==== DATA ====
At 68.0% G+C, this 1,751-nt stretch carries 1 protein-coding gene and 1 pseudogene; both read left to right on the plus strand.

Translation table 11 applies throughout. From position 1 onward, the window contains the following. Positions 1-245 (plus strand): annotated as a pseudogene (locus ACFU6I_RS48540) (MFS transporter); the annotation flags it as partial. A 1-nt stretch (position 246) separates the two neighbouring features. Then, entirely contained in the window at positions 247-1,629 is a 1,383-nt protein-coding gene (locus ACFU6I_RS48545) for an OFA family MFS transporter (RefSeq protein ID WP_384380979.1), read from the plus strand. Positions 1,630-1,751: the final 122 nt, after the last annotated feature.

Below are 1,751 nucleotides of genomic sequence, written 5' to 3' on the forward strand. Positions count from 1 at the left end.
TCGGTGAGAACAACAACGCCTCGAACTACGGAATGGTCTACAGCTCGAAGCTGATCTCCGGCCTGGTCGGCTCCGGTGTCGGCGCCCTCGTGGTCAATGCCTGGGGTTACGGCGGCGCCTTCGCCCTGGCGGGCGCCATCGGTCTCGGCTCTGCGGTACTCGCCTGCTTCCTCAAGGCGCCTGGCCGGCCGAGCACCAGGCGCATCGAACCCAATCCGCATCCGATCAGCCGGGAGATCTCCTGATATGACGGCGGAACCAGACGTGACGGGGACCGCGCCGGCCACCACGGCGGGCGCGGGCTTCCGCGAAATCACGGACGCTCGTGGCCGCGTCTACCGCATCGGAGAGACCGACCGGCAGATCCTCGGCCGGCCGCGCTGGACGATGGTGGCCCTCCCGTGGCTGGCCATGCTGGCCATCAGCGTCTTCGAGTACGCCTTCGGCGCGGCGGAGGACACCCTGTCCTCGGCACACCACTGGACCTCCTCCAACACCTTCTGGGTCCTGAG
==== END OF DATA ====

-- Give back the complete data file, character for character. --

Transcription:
At 68.0% G+C, this 1,751-nt stretch carries 1 protein-coding gene and 1 pseudogene; both read left to right on the plus strand.

Translation table 11 applies throughout. From position 1 onward, the window contains the following. Positions 1-245 (plus strand): annotated as a pseudogene (locus ACFU6I_RS48540) (MFS transporter); the annotation flags it as partial. A 1-nt stretch (position 246) separates the two neighbouring features. Then, entirely contained in the window at positions 247-1,629 is a 1,383-nt protein-coding gene (locus ACFU6I_RS48545) for an OFA family MFS transporter (RefSeq protein ID WP_384380979.1), read from the plus strand. Positions 1,630-1,751: the final 122 nt, after the last annotated feature.

Below are 1,751 nucleotides of genomic sequence, written 5' to 3' on the forward strand. Positions count from 1 at the left end.
TCGGTGAGAACAACAACGCCTCGAACTACGGAATGGTCTACAGCTCGAAGCTGATCTCCGGCCTGGTCGGCTCCGGTGTCGGCGCCCTCGTGGTCAATGCCTGGGGTTACGGCGGCGCCTTCGCCCTGGCGGGCGCCATCGGTCTCGGCTCTGCGGTACTCGCCTGCTTCCTCAAGGCGCCTGGCCGGCCGAGCACCAGGCGCATCGAACCCAATCCGCATCCGATCAGCCGGGAGATCTCCTGATATGACGGCGGAACCAGACGTGACGGGGACCGCGCCGGCCACCACGGCGGGCGCGGGCTTCCGCGAAATCACGGACGCTCGTGGCCGCGTCTACCGCATCGGAGAGACCGACCGGCAGATCCTCGGCCGGCCGCGCTGGACGATGGTGGCCCTCCCGTGGCTGGCCATGCTGGCCATCAGCGTCTTCGAGTACGCCTTCGGCGCGGCGGAGGACACCCTGTCCTCGGCACACCACTGGACCTCCTCCAACACCTTCTGGGTCCTGAG